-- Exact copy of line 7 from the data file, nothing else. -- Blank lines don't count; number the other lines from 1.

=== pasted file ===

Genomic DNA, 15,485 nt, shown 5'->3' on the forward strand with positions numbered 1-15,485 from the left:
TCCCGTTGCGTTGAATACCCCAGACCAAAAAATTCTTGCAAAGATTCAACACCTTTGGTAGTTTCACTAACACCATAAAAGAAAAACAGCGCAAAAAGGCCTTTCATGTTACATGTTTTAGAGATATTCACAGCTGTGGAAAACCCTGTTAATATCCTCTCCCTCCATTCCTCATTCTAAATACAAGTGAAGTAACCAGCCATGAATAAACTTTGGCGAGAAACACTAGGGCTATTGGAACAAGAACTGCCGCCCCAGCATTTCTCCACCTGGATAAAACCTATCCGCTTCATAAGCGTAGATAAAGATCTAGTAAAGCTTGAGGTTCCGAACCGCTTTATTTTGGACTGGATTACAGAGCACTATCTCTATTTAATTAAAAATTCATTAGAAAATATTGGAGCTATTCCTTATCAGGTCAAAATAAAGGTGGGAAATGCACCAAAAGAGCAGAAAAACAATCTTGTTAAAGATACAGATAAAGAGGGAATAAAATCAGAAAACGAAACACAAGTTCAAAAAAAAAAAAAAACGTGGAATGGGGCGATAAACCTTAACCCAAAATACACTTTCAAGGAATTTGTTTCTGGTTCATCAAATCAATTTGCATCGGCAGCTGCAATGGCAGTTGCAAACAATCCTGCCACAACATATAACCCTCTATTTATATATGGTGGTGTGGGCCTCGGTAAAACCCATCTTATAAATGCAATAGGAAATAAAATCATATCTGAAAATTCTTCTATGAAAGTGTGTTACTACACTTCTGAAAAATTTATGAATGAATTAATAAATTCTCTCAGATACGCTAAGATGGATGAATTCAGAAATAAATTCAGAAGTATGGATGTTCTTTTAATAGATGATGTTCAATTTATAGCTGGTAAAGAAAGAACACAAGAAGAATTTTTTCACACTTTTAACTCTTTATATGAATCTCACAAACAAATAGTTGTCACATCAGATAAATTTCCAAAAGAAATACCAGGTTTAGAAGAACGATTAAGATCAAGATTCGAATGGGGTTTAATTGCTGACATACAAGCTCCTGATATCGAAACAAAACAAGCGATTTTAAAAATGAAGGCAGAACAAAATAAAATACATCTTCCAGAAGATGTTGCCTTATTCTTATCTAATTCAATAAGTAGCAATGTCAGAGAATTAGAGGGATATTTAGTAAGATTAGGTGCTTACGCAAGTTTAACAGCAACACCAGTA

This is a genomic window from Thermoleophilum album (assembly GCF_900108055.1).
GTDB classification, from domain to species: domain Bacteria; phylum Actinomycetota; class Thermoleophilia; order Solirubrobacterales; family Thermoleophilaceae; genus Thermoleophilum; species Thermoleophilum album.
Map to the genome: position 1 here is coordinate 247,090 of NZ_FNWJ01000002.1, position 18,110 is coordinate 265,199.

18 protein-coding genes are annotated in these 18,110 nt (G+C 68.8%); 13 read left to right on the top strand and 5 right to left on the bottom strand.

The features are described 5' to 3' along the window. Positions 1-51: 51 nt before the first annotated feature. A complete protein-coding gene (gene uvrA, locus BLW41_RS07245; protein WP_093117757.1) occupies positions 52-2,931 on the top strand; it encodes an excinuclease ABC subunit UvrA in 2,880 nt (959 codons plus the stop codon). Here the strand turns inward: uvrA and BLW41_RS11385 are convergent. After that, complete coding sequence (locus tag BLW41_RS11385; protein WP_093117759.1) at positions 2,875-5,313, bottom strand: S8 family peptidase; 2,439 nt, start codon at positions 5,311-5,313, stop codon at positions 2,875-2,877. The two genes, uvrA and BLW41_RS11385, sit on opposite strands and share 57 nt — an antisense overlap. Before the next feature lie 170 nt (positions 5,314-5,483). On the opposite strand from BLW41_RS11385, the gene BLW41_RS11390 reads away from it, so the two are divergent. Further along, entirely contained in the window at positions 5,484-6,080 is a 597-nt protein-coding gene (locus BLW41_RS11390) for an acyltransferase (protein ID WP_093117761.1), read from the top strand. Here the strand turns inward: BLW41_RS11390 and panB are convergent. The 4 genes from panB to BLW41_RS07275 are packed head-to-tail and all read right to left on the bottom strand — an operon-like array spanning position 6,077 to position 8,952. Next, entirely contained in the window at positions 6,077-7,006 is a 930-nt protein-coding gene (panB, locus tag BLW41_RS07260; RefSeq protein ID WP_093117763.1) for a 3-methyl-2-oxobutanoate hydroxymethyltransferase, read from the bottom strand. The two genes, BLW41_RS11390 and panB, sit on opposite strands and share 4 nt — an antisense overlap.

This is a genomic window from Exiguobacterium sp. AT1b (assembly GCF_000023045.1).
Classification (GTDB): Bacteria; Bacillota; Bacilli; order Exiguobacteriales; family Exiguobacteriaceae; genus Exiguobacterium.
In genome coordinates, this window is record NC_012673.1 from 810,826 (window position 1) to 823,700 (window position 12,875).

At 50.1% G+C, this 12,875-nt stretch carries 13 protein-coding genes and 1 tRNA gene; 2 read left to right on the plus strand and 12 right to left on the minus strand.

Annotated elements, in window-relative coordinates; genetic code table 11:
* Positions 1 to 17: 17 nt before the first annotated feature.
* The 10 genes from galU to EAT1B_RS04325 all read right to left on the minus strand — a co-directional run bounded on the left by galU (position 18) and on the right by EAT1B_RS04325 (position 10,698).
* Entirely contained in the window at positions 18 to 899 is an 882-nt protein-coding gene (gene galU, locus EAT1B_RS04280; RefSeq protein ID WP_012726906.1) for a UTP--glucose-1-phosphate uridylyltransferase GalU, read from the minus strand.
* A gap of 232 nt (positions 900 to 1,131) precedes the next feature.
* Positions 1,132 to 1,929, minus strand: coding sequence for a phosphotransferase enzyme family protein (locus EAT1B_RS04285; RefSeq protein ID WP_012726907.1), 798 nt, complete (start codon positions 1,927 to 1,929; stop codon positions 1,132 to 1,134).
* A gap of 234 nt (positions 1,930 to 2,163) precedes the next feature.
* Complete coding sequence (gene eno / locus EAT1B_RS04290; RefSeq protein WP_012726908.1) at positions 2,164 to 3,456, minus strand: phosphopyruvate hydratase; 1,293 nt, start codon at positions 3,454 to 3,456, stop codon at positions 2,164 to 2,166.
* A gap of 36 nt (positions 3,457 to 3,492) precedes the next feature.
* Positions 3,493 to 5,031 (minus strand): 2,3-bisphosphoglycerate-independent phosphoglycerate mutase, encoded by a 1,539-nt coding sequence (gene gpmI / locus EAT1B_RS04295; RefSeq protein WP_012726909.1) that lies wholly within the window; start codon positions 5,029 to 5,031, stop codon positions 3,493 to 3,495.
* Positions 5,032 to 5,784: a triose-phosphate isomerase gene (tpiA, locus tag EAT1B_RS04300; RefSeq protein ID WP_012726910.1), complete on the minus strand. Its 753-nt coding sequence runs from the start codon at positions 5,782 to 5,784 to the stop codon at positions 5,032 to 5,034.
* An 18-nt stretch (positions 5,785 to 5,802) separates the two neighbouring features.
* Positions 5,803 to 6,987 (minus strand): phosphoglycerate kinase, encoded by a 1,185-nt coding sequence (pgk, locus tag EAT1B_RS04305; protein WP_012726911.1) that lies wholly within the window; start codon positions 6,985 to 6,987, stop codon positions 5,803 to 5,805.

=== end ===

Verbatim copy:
The features are described 5' to 3' along the window. Positions 1-51: 51 nt before the first annotated feature. A complete protein-coding gene (gene uvrA, locus BLW41_RS07245; protein WP_093117757.1) occupies positions 52-2,931 on the top strand; it encodes an excinuclease ABC subunit UvrA in 2,880 nt (959 codons plus the stop codon). Here the strand turns inward: uvrA and BLW41_RS11385 are convergent. After that, complete coding sequence (locus tag BLW41_RS11385; protein WP_093117759.1) at positions 2,875-5,313, bottom strand: S8 family peptidase; 2,439 nt, start codon at positions 5,311-5,313, stop codon at positions 2,875-2,877. The two genes, uvrA and BLW41_RS11385, sit on opposite strands and share 57 nt — an antisense overlap. Before the next feature lie 170 nt (positions 5,314-5,483). On the opposite strand from BLW41_RS11385, the gene BLW41_RS11390 reads away from it, so the two are divergent. Further along, entirely contained in the window at positions 5,484-6,080 is a 597-nt protein-coding gene (locus BLW41_RS11390) for an acyltransferase (protein ID WP_093117761.1), read from the top strand. Here the strand turns inward: BLW41_RS11390 and panB are convergent. The 4 genes from panB to BLW41_RS07275 are packed head-to-tail and all read right to left on the bottom strand — an operon-like array spanning position 6,077 to position 8,952. Next, entirely contained in the window at positions 6,077-7,006 is a 930-nt protein-coding gene (panB, locus tag BLW41_RS07260; RefSeq protein ID WP_093117763.1) for a 3-methyl-2-oxobutanoate hydroxymethyltransferase, read from the bottom strand. The two genes, BLW41_RS11390 and panB, sit on opposite strands and share 4 nt — an antisense overlap.